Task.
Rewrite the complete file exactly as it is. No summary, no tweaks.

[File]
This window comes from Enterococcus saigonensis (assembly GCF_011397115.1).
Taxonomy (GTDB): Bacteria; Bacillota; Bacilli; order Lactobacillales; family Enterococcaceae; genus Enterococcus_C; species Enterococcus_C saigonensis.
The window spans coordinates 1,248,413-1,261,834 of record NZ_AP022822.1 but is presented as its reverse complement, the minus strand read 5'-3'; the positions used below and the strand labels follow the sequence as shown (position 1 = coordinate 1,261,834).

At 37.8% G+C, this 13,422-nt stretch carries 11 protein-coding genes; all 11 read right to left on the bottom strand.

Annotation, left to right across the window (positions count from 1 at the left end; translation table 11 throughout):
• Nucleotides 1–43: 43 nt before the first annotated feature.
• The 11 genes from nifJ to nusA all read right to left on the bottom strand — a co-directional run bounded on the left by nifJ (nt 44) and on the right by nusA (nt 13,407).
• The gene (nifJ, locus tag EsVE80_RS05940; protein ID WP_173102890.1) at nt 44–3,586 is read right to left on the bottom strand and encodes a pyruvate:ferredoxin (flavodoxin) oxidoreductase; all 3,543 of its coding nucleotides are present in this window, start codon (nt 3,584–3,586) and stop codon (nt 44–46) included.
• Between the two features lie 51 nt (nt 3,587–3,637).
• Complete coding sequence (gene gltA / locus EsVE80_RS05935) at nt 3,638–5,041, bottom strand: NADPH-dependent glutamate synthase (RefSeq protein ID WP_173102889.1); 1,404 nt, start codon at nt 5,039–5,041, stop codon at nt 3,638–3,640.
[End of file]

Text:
This window comes from Enterococcus saigonensis (assembly GCF_011397115.1).
Taxonomy (GTDB): Bacteria; Bacillota; Bacilli; order Lactobacillales; family Enterococcaceae; genus Enterococcus_C; species Enterococcus_C saigonensis.
The window spans coordinates 1,248,413-1,261,834 of record NZ_AP022822.1 but is presented as its reverse complement, the minus strand read 5'-3'; the positions used below and the strand labels follow the sequence as shown (position 1 = coordinate 1,261,834).

At 37.8% G+C, this 13,422-nt stretch carries 11 protein-coding genes; all 11 read right to left on the bottom strand.

Annotation, left to right across the window (positions count from 1 at the left end; translation table 11 throughout):
• Nucleotides 1–43: 43 nt before the first annotated feature.
• The 11 genes from nifJ to nusA all read right to left on the bottom strand — a co-directional run bounded on the left by nifJ (nt 44) and on the right by nusA (nt 13,407).
• The gene (nifJ, locus tag EsVE80_RS05940; protein ID WP_173102890.1) at nt 44–3,586 is read right to left on the bottom strand and encodes a pyruvate:ferredoxin (flavodoxin) oxidoreductase; all 3,543 of its coding nucleotides are present in this window, start codon (nt 3,584–3,586) and stop codon (nt 44–46) included.
• Between the two features lie 51 nt (nt 3,587–3,637).
• Complete coding sequence (gene gltA / locus EsVE80_RS05935) at nt 3,638–5,041, bottom strand: NADPH-dependent glutamate synthase (RefSeq protein ID WP_173102889.1); 1,404 nt, start codon at nt 5,039–5,041, stop codon at nt 3,638–3,640.